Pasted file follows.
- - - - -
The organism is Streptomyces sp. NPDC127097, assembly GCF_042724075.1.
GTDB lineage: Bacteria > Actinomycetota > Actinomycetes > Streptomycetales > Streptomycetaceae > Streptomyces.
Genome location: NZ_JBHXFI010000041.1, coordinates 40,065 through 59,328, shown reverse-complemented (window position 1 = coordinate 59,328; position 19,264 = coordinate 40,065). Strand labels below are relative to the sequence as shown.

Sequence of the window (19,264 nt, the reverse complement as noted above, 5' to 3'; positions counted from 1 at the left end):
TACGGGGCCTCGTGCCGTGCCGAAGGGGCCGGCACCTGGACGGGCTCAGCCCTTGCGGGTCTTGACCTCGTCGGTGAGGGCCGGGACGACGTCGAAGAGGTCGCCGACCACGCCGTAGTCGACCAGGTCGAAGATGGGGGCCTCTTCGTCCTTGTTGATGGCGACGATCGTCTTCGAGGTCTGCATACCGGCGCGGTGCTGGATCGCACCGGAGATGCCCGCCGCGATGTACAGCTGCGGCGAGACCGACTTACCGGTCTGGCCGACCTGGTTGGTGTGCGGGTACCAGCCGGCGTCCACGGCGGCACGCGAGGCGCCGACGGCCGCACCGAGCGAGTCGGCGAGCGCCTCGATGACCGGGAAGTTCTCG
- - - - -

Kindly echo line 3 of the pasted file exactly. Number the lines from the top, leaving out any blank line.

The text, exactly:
Genome location: NZ_JBHXFI010000041.1, coordinates 40,065 through 59,328, shown reverse-complemented (window position 1 = coordinate 59,328; position 19,264 = coordinate 40,065). Strand labels below are relative to the sequence as shown.